A Good Place, the upcoming novel from Creekbank Stories
Curt’s followup novel to The Wayfaring Stranger should be ready later in 2009. We’ll keep you posted as we know more.
Set in 1863, it tells the story of Joe and Eliza Moore through the eyes of their son Mayo.
My favorite scene in the book features a group of Ten Mile men floating rafts of the huge pine logs down the Calcasieu River to the sawmills in Lake Charles.
Mayo tells of what happens:
Caleb, riding with Unk out front, said, “I’ve got to get away from that singing, before I drown him.”
They let their lead raft drift close to the shady east bank. Just as they went under a low hanging willow limb, they began hollering. At first, we couldn’t make out their words and were puzzled as they dove into the river. When they came up, I heard Unk, “Wasts. Wasts.”
Unk was hard to understand at times, so I turned to Daddy. “Did he say ‘wasts?’”
“I believe they got into a wasp nest.”
By now, the second raft, occupied by Pistol and Dan, neared the same limb. Dan’s singing stopped abruptly as he and his daddy tried like crazy to steer clear of the limb. However, it was too late as hundreds of angry wasps awaited their arrival. I heard Pistol hollering, “Abandon ship. Abandon ship.”
We laughed as they plunged into the river.
Ben’s raft was next, and he hollered, “I can’t swim a lick. I’m just gonna hang on.” He lay down on his raft trying to paddle with his hand away from the limb.
He took his hat off and fought them off as the raft went under the limb. Luckily, they had spread out, and there weren’t as many to fend off. Seeing the futility of fighting them with his hat, he rolled up in a ball, covering his head.
We could hear his muffled voice praying one sentence, and airing his lungs out cussing the next.
Ahead of us were three rafts, two of them empty, and one manned by a fellow alternating between swearing and entreating the Lord. Three men were in the water and one-my uncle was still yelling, “Wasts. Wasts. Watch those wasts.”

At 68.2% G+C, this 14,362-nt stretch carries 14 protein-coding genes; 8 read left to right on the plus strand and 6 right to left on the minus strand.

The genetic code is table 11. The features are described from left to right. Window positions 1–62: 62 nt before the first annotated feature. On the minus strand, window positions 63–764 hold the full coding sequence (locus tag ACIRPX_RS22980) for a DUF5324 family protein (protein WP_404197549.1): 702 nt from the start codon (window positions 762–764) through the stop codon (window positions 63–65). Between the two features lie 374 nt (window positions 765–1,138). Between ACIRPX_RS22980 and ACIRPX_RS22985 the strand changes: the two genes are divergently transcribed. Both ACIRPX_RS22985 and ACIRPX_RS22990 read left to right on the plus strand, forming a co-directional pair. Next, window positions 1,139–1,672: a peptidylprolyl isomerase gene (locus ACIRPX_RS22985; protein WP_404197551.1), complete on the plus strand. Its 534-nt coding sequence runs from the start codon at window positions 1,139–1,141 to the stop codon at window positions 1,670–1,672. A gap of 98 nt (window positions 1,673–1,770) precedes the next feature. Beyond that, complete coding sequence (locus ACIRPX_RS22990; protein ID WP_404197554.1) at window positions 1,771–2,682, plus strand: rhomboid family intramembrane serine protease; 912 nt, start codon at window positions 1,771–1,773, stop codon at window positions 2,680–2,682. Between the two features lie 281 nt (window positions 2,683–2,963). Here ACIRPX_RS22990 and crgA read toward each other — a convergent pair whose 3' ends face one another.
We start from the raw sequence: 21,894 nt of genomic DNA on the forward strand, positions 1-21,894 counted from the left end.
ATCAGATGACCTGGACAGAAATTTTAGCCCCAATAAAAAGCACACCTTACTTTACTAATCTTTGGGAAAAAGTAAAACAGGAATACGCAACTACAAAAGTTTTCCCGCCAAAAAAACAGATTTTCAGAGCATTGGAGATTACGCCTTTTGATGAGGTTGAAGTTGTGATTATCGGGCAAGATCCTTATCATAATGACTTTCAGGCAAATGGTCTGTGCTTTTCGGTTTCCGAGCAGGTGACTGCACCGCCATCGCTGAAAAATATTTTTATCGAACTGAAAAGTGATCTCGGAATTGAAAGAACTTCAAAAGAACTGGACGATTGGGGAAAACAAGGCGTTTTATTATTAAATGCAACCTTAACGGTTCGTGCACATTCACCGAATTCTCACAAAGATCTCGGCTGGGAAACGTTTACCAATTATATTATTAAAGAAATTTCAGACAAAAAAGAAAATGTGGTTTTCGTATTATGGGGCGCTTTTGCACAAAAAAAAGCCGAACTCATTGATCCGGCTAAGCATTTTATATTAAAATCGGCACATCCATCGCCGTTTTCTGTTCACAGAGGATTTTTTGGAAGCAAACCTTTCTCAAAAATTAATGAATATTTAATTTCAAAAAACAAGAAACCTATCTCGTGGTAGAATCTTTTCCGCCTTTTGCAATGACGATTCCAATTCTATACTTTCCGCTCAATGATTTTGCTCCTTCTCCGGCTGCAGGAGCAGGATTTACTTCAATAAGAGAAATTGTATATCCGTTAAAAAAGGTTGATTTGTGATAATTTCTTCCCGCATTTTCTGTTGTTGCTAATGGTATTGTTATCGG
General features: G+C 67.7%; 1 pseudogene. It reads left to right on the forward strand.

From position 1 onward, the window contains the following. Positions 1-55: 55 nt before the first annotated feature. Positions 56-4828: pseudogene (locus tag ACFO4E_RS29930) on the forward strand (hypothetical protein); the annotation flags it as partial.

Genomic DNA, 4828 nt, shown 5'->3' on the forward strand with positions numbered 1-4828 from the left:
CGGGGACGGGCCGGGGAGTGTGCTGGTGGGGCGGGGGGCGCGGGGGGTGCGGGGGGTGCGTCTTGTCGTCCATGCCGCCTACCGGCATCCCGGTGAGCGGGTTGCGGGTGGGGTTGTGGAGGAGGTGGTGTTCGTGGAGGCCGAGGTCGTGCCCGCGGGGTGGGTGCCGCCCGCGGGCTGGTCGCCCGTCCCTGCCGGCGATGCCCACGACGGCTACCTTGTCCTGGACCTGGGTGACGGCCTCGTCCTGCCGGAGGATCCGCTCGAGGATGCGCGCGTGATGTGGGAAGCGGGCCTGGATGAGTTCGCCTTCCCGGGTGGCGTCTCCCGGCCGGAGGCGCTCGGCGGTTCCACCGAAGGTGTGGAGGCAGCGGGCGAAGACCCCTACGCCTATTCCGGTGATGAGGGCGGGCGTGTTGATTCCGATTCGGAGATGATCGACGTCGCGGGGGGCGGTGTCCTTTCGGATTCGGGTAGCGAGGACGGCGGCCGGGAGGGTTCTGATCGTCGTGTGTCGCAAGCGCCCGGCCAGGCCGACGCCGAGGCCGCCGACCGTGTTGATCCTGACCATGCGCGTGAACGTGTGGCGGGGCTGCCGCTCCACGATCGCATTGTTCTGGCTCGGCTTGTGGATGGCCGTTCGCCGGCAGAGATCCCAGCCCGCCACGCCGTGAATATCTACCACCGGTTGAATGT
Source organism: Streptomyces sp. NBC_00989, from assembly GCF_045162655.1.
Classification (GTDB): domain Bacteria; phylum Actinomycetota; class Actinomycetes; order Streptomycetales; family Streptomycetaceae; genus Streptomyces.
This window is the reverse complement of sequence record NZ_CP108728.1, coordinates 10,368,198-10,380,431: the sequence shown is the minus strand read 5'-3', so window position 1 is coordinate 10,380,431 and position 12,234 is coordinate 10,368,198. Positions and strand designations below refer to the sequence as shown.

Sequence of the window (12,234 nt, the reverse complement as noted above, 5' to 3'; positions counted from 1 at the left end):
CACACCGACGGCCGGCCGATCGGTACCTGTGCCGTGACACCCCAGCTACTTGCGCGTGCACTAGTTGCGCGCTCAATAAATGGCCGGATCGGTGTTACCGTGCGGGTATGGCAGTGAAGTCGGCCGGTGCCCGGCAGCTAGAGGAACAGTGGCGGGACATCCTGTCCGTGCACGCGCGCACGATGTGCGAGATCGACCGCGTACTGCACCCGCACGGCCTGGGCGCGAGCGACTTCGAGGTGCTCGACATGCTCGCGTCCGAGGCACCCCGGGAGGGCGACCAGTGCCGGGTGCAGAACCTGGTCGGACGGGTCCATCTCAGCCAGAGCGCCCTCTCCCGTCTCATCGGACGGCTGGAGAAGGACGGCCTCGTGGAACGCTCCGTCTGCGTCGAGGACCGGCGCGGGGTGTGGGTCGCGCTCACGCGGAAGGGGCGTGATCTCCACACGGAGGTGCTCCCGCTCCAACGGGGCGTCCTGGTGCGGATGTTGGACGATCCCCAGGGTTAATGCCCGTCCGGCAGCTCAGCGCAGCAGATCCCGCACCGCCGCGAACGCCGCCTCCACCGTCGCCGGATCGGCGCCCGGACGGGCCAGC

Now it was our turn. Daddy didn’t even try to steer our raft away, instead saying, “Let’s get in the water and hang on the side of our raft.”
Trying to forget about alligators, I eased into the water.
As we floated under the limb, Daddy said, “Look at the size of that nest. It’s as big as a pumpkin.” Hundreds of red wasps were on it as well as swarming around. One popped me on the hand and I yelled. Daddy thought it was real funny until one stung him on the ear. Our yelling and movement attracted a whole wasp patrol on us and he said, “Get under.”
Before I could go under, several stung me, including one right on the end of my nose. I dove under and stayed there until my lungs burned. When I came up, we’d cleared the limb and were out of the cloud of wasps. The other swimmers, now re-boarded, seemed to be enjoying our part of the show.
At the next bend, everyone pulled up to lick our wounds and compare notes. Most of the men had dozens of stings. Pistol got his knife out, scraping bark off one of the logs. He dug down into the tree, scooping up pinesap, and daubed it on his stings. Everyone followed his example, except his son Dan, who spit out his chew of tobacco and began daubing it on his stings.
By now the humor of the situation began to sink in. Dan began mocking Unk, “ Wast. Wast. Watch out for the wasts.”
My uncle smiled, “ I was just trying to warn you fellows.” This was followed by Daddy mimicking Pistol, “Abandon Ship. Abandon Ship” as he poked our leader, “When your captain says ‘abandon ship,’ you know it’s a bad situation.”
Everyone laughed, and we talked about it for the rest of the float, embellishing every word and sting with each retelling. Soon, our encounter even had a name, “The Battle of Wast Bend.”